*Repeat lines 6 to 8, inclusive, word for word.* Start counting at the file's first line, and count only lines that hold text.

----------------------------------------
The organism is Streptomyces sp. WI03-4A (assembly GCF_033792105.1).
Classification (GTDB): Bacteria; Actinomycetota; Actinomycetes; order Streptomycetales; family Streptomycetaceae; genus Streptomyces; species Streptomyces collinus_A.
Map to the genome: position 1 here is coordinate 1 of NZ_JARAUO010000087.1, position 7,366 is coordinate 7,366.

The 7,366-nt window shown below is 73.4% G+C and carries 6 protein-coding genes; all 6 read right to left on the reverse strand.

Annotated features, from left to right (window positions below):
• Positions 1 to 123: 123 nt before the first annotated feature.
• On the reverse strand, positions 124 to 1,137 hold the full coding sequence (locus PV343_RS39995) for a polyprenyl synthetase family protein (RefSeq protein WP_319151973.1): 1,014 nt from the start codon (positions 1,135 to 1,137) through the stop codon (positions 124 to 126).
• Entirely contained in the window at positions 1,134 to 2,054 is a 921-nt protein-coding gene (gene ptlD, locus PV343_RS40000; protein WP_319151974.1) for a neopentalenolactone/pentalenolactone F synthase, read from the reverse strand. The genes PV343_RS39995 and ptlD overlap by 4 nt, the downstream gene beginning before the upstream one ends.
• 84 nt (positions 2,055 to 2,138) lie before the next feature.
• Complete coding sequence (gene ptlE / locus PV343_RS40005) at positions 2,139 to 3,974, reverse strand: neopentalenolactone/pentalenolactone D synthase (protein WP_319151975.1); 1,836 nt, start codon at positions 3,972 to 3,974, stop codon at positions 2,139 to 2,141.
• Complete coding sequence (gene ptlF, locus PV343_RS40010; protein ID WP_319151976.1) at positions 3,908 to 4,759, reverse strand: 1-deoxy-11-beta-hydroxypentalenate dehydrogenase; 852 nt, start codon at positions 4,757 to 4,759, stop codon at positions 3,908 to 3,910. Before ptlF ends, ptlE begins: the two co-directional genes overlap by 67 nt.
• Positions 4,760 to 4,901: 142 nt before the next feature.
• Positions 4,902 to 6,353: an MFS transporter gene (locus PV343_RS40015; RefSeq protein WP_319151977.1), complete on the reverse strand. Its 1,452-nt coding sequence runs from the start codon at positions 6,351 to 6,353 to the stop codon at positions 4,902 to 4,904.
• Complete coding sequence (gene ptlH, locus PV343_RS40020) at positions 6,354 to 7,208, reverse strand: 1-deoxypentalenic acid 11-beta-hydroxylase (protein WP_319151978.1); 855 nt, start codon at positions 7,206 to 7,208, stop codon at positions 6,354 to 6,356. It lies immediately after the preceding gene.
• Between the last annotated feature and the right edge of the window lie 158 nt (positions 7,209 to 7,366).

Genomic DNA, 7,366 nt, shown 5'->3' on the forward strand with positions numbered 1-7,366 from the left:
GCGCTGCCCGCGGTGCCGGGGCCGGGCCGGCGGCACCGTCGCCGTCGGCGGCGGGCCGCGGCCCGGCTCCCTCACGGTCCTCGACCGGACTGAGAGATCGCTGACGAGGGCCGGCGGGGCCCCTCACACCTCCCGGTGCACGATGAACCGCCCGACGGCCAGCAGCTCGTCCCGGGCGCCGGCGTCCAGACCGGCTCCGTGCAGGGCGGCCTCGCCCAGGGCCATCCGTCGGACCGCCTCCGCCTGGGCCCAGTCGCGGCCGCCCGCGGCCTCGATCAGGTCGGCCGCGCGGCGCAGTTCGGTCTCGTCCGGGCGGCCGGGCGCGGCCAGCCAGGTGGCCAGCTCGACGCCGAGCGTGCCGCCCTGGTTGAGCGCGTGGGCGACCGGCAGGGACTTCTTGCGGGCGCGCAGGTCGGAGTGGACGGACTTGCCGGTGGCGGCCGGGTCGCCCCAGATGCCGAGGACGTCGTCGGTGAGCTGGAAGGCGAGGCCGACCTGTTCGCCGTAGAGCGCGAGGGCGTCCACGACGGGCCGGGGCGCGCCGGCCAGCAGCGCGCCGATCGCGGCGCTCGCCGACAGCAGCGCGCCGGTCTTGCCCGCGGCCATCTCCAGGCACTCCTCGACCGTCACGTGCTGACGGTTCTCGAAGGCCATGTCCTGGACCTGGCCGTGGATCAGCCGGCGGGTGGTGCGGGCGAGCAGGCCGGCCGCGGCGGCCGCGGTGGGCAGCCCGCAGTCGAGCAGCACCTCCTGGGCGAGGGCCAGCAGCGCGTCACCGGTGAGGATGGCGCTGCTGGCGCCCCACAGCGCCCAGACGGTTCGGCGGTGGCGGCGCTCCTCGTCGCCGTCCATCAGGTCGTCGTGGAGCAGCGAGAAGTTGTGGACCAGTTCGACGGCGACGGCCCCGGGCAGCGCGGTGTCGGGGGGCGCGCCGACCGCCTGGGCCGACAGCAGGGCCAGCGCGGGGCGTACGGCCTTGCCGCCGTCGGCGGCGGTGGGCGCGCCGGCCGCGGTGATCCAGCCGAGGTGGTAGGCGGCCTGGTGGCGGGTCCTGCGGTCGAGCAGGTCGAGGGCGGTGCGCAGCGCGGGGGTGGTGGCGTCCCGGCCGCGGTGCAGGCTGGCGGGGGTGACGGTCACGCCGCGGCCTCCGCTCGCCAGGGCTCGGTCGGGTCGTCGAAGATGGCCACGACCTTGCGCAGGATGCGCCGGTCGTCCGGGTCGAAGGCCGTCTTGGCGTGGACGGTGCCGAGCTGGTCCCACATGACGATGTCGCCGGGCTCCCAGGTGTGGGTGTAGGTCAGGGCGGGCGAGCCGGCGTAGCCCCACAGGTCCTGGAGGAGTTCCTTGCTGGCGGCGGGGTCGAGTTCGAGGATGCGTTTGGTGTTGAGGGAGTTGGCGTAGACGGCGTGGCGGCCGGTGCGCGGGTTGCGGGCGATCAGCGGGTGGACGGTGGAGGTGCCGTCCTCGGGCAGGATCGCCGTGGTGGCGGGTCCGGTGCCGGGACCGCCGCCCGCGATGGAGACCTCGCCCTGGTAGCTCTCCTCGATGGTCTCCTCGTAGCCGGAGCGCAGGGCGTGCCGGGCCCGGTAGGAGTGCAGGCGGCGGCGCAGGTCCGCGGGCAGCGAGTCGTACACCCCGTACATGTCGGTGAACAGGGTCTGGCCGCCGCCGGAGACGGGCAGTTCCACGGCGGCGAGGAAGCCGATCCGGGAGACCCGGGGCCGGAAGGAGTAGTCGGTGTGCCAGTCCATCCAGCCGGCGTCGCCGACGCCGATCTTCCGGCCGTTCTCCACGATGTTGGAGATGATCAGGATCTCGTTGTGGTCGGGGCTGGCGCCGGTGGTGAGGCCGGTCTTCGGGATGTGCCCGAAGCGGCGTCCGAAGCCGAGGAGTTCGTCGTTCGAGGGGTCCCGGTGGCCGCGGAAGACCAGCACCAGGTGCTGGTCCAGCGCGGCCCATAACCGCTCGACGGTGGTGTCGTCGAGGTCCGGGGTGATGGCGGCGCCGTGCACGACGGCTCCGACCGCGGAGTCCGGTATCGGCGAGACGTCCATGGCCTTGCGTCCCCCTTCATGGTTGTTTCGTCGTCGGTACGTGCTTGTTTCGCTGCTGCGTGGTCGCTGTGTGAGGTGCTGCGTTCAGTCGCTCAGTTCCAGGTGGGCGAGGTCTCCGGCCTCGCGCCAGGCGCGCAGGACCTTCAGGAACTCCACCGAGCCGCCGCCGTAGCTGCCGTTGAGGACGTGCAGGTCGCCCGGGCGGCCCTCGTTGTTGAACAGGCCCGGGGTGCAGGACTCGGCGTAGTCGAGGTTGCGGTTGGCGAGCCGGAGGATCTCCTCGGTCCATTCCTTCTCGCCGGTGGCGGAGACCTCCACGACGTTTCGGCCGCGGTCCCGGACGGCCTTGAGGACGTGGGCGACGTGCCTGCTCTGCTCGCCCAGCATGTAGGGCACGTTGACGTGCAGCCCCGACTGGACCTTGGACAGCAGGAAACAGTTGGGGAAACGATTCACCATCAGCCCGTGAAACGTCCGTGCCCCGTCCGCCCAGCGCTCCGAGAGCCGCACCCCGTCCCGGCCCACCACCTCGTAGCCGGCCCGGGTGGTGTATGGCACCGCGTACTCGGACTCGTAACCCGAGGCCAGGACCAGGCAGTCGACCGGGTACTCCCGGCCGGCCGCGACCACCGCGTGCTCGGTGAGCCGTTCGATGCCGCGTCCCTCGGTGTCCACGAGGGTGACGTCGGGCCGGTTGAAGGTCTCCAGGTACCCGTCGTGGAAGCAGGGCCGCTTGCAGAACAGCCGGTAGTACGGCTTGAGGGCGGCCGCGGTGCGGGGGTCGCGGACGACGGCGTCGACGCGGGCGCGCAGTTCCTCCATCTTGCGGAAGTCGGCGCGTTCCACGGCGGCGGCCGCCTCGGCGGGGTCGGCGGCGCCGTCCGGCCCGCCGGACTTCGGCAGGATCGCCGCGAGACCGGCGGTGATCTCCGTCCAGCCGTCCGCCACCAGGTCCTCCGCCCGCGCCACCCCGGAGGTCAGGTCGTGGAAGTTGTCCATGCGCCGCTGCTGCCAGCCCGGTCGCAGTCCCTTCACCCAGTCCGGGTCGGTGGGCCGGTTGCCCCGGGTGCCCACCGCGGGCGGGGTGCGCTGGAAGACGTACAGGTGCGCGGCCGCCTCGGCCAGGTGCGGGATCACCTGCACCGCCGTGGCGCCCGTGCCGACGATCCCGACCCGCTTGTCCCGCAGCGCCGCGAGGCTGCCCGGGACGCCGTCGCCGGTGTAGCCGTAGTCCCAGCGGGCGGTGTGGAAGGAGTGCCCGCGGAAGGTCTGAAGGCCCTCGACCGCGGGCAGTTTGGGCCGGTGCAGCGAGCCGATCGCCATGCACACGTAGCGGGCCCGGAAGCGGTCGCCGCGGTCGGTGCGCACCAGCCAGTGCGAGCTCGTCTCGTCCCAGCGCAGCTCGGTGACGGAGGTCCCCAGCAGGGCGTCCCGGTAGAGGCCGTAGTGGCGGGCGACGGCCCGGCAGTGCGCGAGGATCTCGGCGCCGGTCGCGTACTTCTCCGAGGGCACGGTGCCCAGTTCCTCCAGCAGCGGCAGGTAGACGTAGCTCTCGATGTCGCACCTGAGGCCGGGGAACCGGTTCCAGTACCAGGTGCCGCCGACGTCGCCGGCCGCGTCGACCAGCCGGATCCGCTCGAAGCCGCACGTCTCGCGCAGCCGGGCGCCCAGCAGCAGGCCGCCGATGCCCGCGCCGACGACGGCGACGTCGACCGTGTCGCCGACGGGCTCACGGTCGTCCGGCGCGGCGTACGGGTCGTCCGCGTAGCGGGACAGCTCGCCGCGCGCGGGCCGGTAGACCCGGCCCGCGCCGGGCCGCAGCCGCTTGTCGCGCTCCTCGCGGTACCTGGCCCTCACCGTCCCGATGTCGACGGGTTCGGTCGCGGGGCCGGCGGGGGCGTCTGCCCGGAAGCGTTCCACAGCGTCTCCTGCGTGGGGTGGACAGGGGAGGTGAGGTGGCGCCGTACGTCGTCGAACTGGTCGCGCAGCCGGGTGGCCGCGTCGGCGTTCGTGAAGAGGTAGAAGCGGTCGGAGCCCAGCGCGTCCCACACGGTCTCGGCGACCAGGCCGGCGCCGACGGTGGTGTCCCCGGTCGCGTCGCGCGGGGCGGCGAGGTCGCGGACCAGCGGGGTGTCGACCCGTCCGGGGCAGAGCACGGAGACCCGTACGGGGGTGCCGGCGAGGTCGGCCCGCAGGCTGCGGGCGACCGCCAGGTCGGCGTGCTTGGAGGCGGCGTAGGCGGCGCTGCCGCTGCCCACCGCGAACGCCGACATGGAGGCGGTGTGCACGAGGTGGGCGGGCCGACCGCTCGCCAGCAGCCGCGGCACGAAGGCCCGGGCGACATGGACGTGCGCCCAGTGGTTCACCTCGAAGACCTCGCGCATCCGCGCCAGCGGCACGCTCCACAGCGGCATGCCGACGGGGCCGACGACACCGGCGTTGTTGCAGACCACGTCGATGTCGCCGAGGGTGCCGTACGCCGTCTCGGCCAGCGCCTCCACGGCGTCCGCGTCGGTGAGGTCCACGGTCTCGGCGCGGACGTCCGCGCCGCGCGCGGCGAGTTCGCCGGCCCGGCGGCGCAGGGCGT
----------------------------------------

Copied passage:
• Positions 1 to 123: 123 nt before the first annotated feature.
• On the reverse strand, positions 124 to 1,137 hold the full coding sequence (locus PV343_RS39995) for a polyprenyl synthetase family protein (RefSeq protein WP_319151973.1): 1,014 nt from the start codon (positions 1,135 to 1,137) through the stop codon (positions 124 to 126).
• Entirely contained in the window at positions 1,134 to 2,054 is a 921-nt protein-coding gene (gene ptlD, locus PV343_RS40000; protein WP_319151974.1) for a neopentalenolactone/pentalenolactone F synthase, read from the reverse strand. The genes PV343_RS39995 and ptlD overlap by 4 nt, the downstream gene beginning before the upstream one ends.